We talk about it a lot in the lab and I get into a lot of conversations with people about whether it’s Imposter syndrome or why they don’t feel worthy of beautiful things, abundance, a great life and all the things that they long for. What’s the driver of some of that talk? How can we start choosing differently or pulling back on that?
It’s not the monkey mind. Often, it’s explained that there is some evil force in ourselves. Once it distracts us, whether it’s the ego or the me personality that wants to have its way, I don’t see it this way. I see it more as this subconscious protector who is either repeating the same messages that it had absorbed a long time ago. A way better way of looking at it is by asking questions.
When your subconscious talks to you in these negative ways and you’re like, “I’m not good enough. This will never work. No one likes me,” all those things, in some ways, this is all in a belief system, your core limiting beliefs that have been created a long time ago. You could say the subconscious says, “I see the world through this belief system.”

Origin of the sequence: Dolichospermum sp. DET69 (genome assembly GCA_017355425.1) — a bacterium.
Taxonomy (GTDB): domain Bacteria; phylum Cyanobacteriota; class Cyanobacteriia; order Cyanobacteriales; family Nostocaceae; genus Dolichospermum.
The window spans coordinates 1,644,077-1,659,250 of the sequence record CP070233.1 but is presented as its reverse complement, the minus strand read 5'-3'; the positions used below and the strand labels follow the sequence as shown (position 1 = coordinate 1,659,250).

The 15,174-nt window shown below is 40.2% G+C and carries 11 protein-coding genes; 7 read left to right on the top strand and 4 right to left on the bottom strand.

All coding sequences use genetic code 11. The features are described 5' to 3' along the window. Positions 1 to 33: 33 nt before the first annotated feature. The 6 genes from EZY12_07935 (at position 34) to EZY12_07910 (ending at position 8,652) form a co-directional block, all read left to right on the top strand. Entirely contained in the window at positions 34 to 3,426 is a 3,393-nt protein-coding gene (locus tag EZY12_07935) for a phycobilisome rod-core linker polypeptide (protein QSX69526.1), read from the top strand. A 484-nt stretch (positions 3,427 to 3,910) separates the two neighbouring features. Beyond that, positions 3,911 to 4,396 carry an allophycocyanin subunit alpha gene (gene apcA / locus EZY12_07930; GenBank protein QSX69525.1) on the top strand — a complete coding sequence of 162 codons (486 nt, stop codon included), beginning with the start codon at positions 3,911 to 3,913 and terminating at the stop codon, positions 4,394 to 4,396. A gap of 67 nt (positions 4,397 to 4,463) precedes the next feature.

If you are asking the question, “Will I be successful? Can I have what I want? Will I not be alone but find a relationship? Am I liked,” what happened in the brain is that naturally, you stop that spiraling because a question is hijacking the brain to looking for an answer. That’s a fun thing about seeing these negative thoughts more as this attempt of the subconscious to finally get clarity, get an answer and not just make a statement that says, “This is how it is and that’s that.”
The subconscious wants to learn. The subconscious is eager to evolve. It has two functions. To keep us safe but also to make us happy. Keeping safe is a lot of work. Making us happy is much more enjoyable. Imagine the negative self-talk you have more as a part inside of you, this inner protector that says, “Are you sure it’s going to work out? Is this criticism of what the boss did when he frowned at us?”